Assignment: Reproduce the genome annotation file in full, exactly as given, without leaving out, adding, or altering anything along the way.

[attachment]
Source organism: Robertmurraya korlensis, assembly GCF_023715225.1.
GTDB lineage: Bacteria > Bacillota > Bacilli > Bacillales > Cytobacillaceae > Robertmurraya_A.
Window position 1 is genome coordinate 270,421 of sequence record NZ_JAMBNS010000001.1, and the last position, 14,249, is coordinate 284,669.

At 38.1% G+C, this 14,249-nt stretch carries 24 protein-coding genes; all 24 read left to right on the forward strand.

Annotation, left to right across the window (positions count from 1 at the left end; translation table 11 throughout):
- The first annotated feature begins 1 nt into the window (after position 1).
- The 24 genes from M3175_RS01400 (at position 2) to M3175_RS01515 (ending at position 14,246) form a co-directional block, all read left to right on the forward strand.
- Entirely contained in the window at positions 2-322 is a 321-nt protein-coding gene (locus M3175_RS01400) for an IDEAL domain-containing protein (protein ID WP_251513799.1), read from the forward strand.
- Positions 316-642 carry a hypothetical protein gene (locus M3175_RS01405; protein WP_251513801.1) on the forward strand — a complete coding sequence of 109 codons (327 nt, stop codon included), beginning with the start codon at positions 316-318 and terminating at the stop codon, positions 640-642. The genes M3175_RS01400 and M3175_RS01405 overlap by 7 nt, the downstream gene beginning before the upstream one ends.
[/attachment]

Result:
Source organism: Robertmurraya korlensis, assembly GCF_023715225.1.
GTDB lineage: Bacteria > Bacillota > Bacilli > Bacillales > Cytobacillaceae > Robertmurraya_A.
Window position 1 is genome coordinate 270,421 of sequence record NZ_JAMBNS010000001.1, and the last position, 14,249, is coordinate 284,669.

At 38.1% G+C, this 14,249-nt stretch carries 24 protein-coding genes; all 24 read left to right on the forward strand.

Annotation, left to right across the window (positions count from 1 at the left end; translation table 11 throughout):
- The first annotated feature begins 1 nt into the window (after position 1).
- The 24 genes from M3175_RS01400 (at position 2) to M3175_RS01515 (ending at position 14,246) form a co-directional block, all read left to right on the forward strand.
- Entirely contained in the window at positions 2-322 is a 321-nt protein-coding gene (locus M3175_RS01400) for an IDEAL domain-containing protein (protein ID WP_251513799.1), read from the forward strand.
- Positions 316-642 carry a hypothetical protein gene (locus M3175_RS01405; protein WP_251513801.1) on the forward strand — a complete coding sequence of 109 codons (327 nt, stop codon included), beginning with the start codon at positions 316-318 and terminating at the stop codon, positions 640-642. The genes M3175_RS01400 and M3175_RS01405 overlap by 7 nt, the downstream gene beginning before the upstream one ends.